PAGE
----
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Summary

It was Cobb Anderson who built the "boppers" - the first robots with real brains. Now, in 2020, Cobb is just another aged "pheezer" with a bad heart, drinking and grooving on the old tunes in Florida retirement hell. His "bops" have come a long way, though, rebelling against their subjugation to set up their own society on the moon. And now they're offering creator Cobb immortality but at a stiff price: his body his soul... and his world.

©2010 Rudy Rucker (P)2014 Audible Inc.

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Profile Image for phillip
  • phillip
  • 17-08-15

Dull story. Annoying reader.

What could have made this a 4 or 5-star listening experience for you?

Different reader. This one reads every character as a nasal geek. Better characters. Stah-High is a burnt out hesher, like Jeff Spiccoli. Maybe that was funny when this was written in 1987, but the character is just useless and annoying. Cobb is a burnt out former scientist who comes off as only slightly less useless and ineffective. None of the characters in this book are sympathetic. They're just annoying and weak.

Has Software turned you off from other books in this genre?

No. Plenty of other good sci fi. But this author? Never again.

How could the performance have been better?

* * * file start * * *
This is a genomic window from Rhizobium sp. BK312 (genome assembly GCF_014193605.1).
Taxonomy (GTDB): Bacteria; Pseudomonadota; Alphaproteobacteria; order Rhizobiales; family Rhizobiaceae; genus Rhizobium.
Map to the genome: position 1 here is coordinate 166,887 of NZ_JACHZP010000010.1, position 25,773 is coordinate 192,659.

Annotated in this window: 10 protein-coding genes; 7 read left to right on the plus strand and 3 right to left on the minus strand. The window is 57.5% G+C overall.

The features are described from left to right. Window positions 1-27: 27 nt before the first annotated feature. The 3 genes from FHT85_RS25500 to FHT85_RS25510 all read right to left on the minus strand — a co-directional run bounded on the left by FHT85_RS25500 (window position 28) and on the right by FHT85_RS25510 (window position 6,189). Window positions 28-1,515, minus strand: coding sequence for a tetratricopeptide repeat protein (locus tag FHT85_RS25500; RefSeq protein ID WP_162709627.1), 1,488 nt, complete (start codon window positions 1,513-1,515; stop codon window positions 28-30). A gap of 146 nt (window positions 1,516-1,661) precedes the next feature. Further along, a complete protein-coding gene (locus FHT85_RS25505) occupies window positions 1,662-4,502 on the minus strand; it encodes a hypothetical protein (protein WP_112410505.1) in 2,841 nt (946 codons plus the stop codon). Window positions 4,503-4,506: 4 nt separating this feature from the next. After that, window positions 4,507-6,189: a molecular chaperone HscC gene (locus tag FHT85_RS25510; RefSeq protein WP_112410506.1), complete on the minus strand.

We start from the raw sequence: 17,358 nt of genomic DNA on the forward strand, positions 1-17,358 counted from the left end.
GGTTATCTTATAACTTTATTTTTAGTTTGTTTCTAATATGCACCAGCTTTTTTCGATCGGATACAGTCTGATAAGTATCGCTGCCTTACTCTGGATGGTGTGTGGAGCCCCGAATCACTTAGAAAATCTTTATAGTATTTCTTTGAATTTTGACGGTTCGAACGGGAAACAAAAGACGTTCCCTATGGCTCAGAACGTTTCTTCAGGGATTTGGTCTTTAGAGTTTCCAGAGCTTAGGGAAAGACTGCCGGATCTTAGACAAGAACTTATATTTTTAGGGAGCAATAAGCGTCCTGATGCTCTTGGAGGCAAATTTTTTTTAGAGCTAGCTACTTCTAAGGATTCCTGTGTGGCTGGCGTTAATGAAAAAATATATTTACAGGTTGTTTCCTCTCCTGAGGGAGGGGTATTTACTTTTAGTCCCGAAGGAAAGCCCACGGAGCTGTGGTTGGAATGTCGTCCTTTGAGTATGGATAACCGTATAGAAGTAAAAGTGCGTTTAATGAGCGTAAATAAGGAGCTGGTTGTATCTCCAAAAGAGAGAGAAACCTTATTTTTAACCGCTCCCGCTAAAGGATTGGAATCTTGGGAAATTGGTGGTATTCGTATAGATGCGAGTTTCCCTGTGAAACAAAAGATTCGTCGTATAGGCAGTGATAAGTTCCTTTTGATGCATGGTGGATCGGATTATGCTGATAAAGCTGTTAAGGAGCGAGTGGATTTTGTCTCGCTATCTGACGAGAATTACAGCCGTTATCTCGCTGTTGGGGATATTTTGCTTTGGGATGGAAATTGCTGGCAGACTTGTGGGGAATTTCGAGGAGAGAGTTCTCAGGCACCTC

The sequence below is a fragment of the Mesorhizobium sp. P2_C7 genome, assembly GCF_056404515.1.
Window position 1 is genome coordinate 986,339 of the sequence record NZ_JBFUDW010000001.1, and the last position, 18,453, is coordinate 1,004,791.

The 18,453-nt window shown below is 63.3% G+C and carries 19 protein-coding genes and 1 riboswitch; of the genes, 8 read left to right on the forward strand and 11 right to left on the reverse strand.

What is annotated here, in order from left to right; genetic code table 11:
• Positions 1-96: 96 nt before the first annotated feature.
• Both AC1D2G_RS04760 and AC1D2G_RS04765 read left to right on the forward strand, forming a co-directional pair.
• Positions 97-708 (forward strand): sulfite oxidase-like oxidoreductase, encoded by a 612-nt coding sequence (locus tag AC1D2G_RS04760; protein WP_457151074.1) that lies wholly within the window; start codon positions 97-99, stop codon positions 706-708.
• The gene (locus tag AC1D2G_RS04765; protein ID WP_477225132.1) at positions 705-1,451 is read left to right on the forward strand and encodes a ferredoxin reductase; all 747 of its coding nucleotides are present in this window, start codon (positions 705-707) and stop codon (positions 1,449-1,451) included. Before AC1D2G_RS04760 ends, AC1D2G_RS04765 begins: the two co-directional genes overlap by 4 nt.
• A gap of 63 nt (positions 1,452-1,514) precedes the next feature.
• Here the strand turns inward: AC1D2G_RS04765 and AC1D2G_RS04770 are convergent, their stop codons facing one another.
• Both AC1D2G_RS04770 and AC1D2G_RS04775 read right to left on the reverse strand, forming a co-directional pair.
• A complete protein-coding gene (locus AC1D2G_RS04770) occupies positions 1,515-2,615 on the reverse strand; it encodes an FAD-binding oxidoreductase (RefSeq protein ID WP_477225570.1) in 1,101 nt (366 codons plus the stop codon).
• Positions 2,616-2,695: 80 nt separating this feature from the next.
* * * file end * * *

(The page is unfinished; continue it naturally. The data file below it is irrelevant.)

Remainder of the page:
Don't read every character with the same inflection, pace, and tone. Don't read it like a driver's ed teacher reading stereo instructions. He sounds bored, so I'm bored. I don't know if Sorensen is trying to sound like a tired nerd stereotype with adenoids, but that's the vibe I get.

What reaction did this book spark in you? Anger, sadness, disappointment?

Disappointment. The premise was compelling, but everything after that was a total letdown.

Any additional comments?

Rudy Rucker was born in 1946, making him about 21 in the Summer of Love. This explains the way he populated his story with old hippies and a useless young burnout with no drive or ambition.

Cobb and the "feezers" just lie around in a bath of technology, drinking and drugging. Stay-High is a spoiled party boy, only out for his next high. Why should I care whether any of them live or die? I guess we know how Rudy Rucker spent his youth. I don't care what happens to any of the characters in this book, except maybe some of the robots.

I'll be returning this one.

4 people found this helpful

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Profile Image for Richard Jackim
  • Richard Jackim
  • 03-01-21

Boring, dated...

I love the cyberpunk genre so I tried to like this audiobook, but the story was plodding and the ideas and imagery seemed dated and dull. I found the narrator’s voice to be annoying after several hours so I didn’t finish the book.

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Profile Image for Andrew
  • Andrew
  • 02-01-21

This... did not age well